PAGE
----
The final step to putting your class inside packages is to add the package command to your source files. The package command says "this class goes inside this package," and is used like this:

package myclasses;
package edu.nonsense.eng.fooblitzky;
package java.awt;

The single package command, if any, must be the first line of code in your source file, after any comments or blank lines and before any import commands.

As mentioned before, if your class doesn't have a package command in it, that class is contained in the default package and can be used by any other class. But once you start using packages, you should make sure all your classes belong to some package to reduce the chance of confusion about where your classes belong.

Packages and Class Protection

Yesterday you learned all about the four Ps of protection and how they apply (primarily) to methods and variables and their relationship to other classes. When referring to classes and their relationship to other classes in other packages, you only have two Ps to worry about: package and public.

By default, classes have package protection, which means that the class is available to all the other classes in the same package but is not visible or available outside that package-not even to subpackages. It cannot be imported or referred to by name; classes with package protection are hidden inside the package in which they are contained.

Package protection comes about when you define a class as you have throughout this book, like this:

class TheHiddenClass extends AnotherHiddenClass {

To allow a class to be visible and importable outside your package, you'll want to give it public protection by adding the public modifier to its definition:

public class TheVisibleClass {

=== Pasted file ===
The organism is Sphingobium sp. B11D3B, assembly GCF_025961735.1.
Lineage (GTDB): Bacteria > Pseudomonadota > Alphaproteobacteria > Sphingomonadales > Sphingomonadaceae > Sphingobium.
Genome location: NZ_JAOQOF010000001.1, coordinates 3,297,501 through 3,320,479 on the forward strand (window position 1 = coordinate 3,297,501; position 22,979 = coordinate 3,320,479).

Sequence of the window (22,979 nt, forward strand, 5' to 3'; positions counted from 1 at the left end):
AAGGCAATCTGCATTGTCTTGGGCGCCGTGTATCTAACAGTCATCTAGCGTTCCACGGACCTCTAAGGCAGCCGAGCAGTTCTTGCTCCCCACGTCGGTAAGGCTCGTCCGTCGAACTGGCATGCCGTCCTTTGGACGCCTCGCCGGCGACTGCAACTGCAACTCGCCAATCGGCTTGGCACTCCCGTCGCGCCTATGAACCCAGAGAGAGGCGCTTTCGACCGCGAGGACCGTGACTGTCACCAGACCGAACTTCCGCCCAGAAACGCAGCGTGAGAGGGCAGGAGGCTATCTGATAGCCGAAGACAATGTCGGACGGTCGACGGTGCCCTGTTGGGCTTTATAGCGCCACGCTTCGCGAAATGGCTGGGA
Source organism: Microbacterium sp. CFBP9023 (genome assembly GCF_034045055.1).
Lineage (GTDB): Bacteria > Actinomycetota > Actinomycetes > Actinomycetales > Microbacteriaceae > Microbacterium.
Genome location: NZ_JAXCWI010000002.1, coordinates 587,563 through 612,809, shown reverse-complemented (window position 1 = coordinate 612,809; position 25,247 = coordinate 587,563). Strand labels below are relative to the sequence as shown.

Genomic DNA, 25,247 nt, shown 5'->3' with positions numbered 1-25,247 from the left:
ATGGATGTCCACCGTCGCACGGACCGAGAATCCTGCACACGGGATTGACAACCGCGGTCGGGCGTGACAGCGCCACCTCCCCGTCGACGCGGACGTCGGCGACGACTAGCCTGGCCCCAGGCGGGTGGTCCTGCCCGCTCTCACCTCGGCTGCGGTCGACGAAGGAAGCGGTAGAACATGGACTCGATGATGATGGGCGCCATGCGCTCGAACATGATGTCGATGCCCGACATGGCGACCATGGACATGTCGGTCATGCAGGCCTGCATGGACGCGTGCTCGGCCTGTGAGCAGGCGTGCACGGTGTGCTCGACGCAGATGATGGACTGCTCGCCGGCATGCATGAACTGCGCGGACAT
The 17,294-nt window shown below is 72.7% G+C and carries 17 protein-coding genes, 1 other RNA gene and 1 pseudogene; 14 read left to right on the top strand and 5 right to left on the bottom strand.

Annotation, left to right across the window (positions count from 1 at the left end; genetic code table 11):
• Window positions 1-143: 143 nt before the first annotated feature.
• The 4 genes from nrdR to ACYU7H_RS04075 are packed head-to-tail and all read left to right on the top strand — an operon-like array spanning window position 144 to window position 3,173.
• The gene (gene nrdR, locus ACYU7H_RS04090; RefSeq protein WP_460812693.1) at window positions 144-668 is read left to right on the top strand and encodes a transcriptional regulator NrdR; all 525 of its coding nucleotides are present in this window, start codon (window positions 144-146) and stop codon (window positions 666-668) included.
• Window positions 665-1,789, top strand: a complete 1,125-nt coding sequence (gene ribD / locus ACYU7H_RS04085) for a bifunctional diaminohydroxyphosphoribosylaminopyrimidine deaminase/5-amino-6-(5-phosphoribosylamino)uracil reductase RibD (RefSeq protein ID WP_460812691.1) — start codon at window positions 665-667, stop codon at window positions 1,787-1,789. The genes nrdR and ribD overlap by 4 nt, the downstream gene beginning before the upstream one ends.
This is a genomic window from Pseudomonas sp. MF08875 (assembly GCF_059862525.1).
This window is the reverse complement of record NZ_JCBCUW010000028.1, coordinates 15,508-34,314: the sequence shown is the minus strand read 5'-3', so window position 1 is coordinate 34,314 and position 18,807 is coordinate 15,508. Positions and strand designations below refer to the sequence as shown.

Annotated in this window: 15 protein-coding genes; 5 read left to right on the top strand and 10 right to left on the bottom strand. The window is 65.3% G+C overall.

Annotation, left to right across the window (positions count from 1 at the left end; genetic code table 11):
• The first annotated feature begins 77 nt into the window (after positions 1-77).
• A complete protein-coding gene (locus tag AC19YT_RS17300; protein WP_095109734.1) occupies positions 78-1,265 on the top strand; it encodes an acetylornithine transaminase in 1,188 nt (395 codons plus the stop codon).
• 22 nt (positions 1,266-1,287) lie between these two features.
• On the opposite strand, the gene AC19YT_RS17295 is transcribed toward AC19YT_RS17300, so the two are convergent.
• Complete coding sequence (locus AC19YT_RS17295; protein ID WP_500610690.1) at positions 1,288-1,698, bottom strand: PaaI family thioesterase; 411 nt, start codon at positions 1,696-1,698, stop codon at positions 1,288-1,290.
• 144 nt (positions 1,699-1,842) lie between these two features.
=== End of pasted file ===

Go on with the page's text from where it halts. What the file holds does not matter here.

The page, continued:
Classes declared as public can be imported by other classes outside the package.

Note that when you use an import statement with an asterisk, you import only the public classes inside that package. Hidden classes remain hidden and can be used only by the other classes in that package.

Why would you want to hide a class inside a package? For the same reason you want to hide variables and methods inside a class: so you can have utility classes and behavior that are useful only to your implementation, or so you can limit the interface of your program to minimize the effect of larger changes. As you design your classes, you'll want to take the whole package into consideration and decide which classes will be declared public and which will be hidden.

Listing 16.1 shows two classes that illustrate this point. The first is a public class that implements a linked list; the second is a private node of that list.

Listing 16.1. The public class LinkedList.
 1: package  collections;
 3: public class  LinkedList {
 4:     private Node  root;
 6:     public  void  add(Object o) {
 7:         root = new Node(o, root);
 8:     }
 9:     . . .
10: }
12: class  Node {   // not public
13:     private Object  contents;
14:     private Node    next;
16:     Node(Object o, Node n) {
17:         contents = o;
18:         next     = n;
19:     }
20:     . . .
21: }

Notice here that I'm including two class definitions in one file. I mentioned this briefly on Day 13, "Creating User Interfaces with the awt," and it bears mentioning here as well: You can include as many class definitions per file as you want, but only one of them can be declared public, and that filename must have the same name as the one public class. When Java compiles the file, it'll create separate .class files for each class definition inside the file. In reality, I find the one-to-one correspondence of class definition to file much more easily maintained because I don't have to go searching around for the definition of a class.

The public LinkedList class provides a set of useful public methods (such as add()) to any other classes that might want to use them. These other classes don't need to know about any support classes LinkedList needs to get its job done. Node, which is one of those support classes, is therefore declared without a public modifier and will not appear as part of the public interface to the collections package.

Just because Node isn't public doesn't mean LinkedList won't have access to it once it's been imported into some other class. Think of protections not as hiding classes entirely, but more as checking the permissions of a given class to use other classes, variables, and methods. When you import and use LinkedList, the Node class will also be loaded into the system, but only instances of LinkedList will have permission to use it.